BP and the British Museum: Activists disrupt sponsored Iraq exhibition launch

Campaigners say the British Museum is allowing BP to 'whitewash' its involvement in Iraq in the aftermath of the 2003 invasion.

Protesters set up a fake BP ‘welcoming committee’ and Iraqi civilian protest at the press launch of a sponsored British Museum exhibition on Tuesday. 

The “I am Ashurbanipal: king of the world, king of Assyria” exhibition launch at the national museum was interrupted over what oil campaigners deem ‘whitewashing’ of BP’s role in Iraq.

The Assyrian empire covered much of northern Iraq – meaning BP’s sponsorship jars with the oil firm’s controversial role in the country after the 2003 invasion.

The performers were from the activist theatre group BP or not BP?, and include a number of people of Iraqi heritage. They are calling for an end to BP sponsorship of British Museum exhibitions, and say they stand in ‘solidarity’ with protests in oil-rich Iraq calling for the ‘provision of basic needs’.

According to UK government documents released in 2011, BP were ‘desperate’ to get into Iraq before the 2003 invasion, as it was ‘the big oil prospect’.

Campaigners say the company was ‘complicit’ in a war that has resulted in the deaths of hundreds of thousands of Iraqis, and the displacement of millions.

The activists also allege BP and other oil companies are guilty of ‘environmental injustice’, in their continued extraction of fossil fuels during a climate crisis, and via the pollution of water in Iraq.

The oil sector accounts for 89% of the state budget – but just 1% of jobs, as the majority of posts are filled by workers brought in from elsewhere.

BP or Not BP? say that while the oil industry makes billions of dollars, ‘most Iraqis feel little benefit from it’.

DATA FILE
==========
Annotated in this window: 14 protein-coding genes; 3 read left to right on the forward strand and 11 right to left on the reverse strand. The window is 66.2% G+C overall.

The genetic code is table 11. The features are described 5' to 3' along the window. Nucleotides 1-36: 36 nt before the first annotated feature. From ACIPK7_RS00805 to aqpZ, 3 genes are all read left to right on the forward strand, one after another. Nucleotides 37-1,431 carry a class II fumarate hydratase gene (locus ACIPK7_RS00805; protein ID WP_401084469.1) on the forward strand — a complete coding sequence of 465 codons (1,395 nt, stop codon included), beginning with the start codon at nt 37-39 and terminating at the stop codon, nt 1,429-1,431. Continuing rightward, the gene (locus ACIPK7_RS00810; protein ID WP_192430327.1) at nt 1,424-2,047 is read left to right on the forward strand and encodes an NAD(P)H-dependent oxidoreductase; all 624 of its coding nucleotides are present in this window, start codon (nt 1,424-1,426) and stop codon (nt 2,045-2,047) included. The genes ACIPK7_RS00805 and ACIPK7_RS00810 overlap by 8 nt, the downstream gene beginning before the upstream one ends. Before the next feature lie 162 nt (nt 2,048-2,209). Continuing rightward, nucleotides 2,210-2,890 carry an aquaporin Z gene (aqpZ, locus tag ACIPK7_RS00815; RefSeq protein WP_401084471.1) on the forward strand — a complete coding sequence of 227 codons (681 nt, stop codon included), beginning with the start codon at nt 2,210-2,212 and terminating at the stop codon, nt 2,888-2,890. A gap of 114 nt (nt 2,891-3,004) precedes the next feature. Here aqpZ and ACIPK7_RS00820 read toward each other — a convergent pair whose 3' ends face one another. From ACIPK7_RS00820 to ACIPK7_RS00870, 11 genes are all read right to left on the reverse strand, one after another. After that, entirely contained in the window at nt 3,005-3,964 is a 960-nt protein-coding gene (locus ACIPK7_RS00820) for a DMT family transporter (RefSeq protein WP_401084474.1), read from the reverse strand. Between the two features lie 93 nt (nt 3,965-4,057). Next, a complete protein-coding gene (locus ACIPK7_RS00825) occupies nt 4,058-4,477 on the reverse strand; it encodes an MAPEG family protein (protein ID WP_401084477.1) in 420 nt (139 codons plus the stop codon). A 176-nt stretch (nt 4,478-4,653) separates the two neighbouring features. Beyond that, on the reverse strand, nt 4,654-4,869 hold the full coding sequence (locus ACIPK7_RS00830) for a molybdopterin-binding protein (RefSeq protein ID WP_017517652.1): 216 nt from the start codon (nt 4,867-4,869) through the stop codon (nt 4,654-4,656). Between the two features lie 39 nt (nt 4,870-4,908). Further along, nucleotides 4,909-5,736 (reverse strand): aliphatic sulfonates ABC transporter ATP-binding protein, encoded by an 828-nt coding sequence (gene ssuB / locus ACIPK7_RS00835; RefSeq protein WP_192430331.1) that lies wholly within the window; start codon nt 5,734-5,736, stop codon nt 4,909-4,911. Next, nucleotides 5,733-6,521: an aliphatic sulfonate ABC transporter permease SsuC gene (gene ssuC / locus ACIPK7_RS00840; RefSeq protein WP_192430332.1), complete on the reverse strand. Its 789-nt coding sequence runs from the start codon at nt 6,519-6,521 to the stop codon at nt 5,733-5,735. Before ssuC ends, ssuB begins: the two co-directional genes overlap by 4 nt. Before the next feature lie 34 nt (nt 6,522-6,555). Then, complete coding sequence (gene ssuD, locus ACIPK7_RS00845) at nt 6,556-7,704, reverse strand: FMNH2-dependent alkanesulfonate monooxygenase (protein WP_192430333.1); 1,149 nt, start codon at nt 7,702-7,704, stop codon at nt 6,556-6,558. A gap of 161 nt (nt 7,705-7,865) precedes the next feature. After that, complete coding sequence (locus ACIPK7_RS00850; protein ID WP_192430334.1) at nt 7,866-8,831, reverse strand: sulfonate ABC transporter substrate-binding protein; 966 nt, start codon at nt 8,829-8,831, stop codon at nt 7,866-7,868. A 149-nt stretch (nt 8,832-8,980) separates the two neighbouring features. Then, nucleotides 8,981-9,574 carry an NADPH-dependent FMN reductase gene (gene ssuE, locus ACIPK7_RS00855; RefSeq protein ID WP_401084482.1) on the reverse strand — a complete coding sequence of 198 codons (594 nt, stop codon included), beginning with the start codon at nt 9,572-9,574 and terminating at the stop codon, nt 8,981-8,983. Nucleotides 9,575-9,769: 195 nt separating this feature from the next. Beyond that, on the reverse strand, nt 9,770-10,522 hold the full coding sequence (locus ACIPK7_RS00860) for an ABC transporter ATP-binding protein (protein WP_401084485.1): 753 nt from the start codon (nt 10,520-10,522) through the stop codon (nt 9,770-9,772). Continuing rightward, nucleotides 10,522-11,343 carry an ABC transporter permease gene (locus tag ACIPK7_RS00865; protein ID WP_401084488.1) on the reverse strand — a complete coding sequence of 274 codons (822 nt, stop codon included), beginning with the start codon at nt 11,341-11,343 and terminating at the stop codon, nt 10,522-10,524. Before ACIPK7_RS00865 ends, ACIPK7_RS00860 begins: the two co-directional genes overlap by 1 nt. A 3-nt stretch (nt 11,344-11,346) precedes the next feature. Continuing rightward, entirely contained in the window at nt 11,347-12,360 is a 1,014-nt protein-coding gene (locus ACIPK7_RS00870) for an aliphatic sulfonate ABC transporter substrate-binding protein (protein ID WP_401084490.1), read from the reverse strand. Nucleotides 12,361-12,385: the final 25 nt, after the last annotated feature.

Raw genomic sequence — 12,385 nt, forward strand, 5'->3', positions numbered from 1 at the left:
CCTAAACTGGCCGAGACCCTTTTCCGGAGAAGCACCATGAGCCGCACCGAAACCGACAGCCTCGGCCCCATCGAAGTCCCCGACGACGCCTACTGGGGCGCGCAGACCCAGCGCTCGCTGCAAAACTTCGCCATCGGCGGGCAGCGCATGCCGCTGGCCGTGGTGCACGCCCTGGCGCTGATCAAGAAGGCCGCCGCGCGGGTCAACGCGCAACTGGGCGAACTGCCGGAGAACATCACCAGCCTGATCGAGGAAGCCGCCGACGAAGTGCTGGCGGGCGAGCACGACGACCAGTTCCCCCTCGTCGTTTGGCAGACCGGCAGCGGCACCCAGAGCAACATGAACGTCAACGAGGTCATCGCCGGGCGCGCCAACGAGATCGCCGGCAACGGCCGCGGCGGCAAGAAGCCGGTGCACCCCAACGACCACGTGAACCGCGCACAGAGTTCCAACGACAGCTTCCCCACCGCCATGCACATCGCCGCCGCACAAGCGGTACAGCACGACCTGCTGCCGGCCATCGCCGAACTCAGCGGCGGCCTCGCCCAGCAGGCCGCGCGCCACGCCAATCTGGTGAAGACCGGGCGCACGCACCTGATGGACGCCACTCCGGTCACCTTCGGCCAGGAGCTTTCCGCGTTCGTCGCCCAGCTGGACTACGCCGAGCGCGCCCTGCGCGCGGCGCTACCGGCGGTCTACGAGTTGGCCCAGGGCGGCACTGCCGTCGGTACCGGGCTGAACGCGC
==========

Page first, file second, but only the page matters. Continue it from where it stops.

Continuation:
The new British Museum exhibition presents the BP as a ‘benevolent guardian and gatekeeper of Iraqi heritage’, according to the stunt group.

Accompanied by two official-looking pop-up signs, the performers posed as BP and British Museum staff, directing visiting journalists and dignitaries to to one of the signs which reads:

Assyria: A [spoof] message from BP…

“BP is delighted to be sponsoring objects from ancient Iraq. Like Ashurbanipal, we’re willing to do whatever it takes to keep control of the region’s wealth and resources.

“We’re thrilled that we were able to put our interests at the heart of the UK’s 2003 invasion of Iraq. Because, as the UK Foreign Office noted after we lobbied them in 2002, “Iraq is the big oil prospect. BP is desperate to get in there and anxious that political deals should not deny them the opportunity.”

“Today, our oilfields in Iraq keep getting more profitable, while Iraqis protest in the streets for basic services. We believe our empire will last for ever. Or at least until the climate change from our oil-driven business plan reaches truly catastrophic levels. Enjoy the exhibition!”

A spokesperson for BP or Not BP? said: 

“Both the British Museum and BP should be ashamed of this exhibition, and its sponsorship. BP has played a key role in the war and in environmental destruction in Iraq. This has fuelled the social and economic inequality that Iraqis continue to suffer from and protest against.

“The Museum must end this sponsorship and also address how it has sourced the pieces for this exhibition. We won’t allow Iraqi culture to be exploited especially from those that have contributed to such devastation.”

But a British Museum spokesperson told this site:

“The British Museum respects other people’s right to express their views and allows peaceful protest onsite at the Museum as long as there is no risk to the Museum’s collection, staff or visitors.

“The long-term support provided by BP allows the Museum to plan its programming in advance and to bring world cultures to a global audience through hugely popular exhibitions and their associated public programmes. Over four million people have enjoyed an activity at the Museum supported by BP.”

However, BP provides less than 0.5% of the British Museum’s annual income. Yesterday’s unsanctioned performance is part of a growing wave of criticism of oil sponsorship of the arts.

In just the last month, it was revealed that Shell’s sponsorship of the National Gallery had come to an end, while on October 27th a group of performers from BP or not BP? created a pop-up anti-BP exhibition inside the British Museum’s I Object exhibition of objects of dissent.

This is BP or not BP?’s 52nd performance protest, and the group’s 33rd performance in the British Museum, as part of the Art Not Oil coalition.

LFF is awaiting comment from BP.

Josiah Mortimer is Editor of Left Foot Forward. Follow him on Twitter.

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